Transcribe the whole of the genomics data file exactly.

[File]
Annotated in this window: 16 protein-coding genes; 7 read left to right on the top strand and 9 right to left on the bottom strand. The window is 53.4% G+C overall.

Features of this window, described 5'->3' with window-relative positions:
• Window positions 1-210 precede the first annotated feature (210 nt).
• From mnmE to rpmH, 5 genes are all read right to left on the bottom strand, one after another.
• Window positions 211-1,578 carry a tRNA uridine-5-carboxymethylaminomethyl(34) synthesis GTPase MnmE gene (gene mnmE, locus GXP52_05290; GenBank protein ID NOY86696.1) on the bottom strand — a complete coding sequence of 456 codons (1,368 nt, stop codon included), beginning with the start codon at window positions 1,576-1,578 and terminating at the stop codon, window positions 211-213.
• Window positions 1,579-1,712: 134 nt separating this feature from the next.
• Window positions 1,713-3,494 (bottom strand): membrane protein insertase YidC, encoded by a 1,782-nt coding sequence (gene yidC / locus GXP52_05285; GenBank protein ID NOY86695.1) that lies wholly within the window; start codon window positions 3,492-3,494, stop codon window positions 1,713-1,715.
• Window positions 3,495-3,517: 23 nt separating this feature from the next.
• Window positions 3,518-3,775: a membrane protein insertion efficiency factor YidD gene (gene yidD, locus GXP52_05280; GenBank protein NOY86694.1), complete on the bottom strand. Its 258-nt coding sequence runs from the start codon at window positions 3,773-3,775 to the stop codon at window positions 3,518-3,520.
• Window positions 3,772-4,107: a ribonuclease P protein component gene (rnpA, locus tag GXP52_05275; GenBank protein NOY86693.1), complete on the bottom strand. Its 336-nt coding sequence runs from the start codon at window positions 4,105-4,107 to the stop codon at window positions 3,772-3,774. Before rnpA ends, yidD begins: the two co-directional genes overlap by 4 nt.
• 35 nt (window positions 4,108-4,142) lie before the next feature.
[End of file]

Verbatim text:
Annotated in this window: 16 protein-coding genes; 7 read left to right on the top strand and 9 right to left on the bottom strand. The window is 53.4% G+C overall.

Features of this window, described 5'->3' with window-relative positions:
• Window positions 1-210 precede the first annotated feature (210 nt).
• From mnmE to rpmH, 5 genes are all read right to left on the bottom strand, one after another.
• Window positions 211-1,578 carry a tRNA uridine-5-carboxymethylaminomethyl(34) synthesis GTPase MnmE gene (gene mnmE, locus GXP52_05290; GenBank protein ID NOY86696.1) on the bottom strand — a complete coding sequence of 456 codons (1,368 nt, stop codon included), beginning with the start codon at window positions 1,576-1,578 and terminating at the stop codon, window positions 211-213.
• Window positions 1,579-1,712: 134 nt separating this feature from the next.
• Window positions 1,713-3,494 (bottom strand): membrane protein insertase YidC, encoded by a 1,782-nt coding sequence (gene yidC / locus GXP52_05285; GenBank protein ID NOY86695.1) that lies wholly within the window; start codon window positions 3,492-3,494, stop codon window positions 1,713-1,715.
• Window positions 3,495-3,517: 23 nt separating this feature from the next.
• Window positions 3,518-3,775: a membrane protein insertion efficiency factor YidD gene (gene yidD, locus GXP52_05280; GenBank protein NOY86694.1), complete on the bottom strand. Its 258-nt coding sequence runs from the start codon at window positions 3,773-3,775 to the stop codon at window positions 3,518-3,520.
• Window positions 3,772-4,107: a ribonuclease P protein component gene (rnpA, locus tag GXP52_05275; GenBank protein NOY86693.1), complete on the bottom strand. Its 336-nt coding sequence runs from the start codon at window positions 4,105-4,107 to the stop codon at window positions 3,772-3,774. Before rnpA ends, yidD begins: the two co-directional genes overlap by 4 nt.
• 35 nt (window positions 4,108-4,142) lie before the next feature.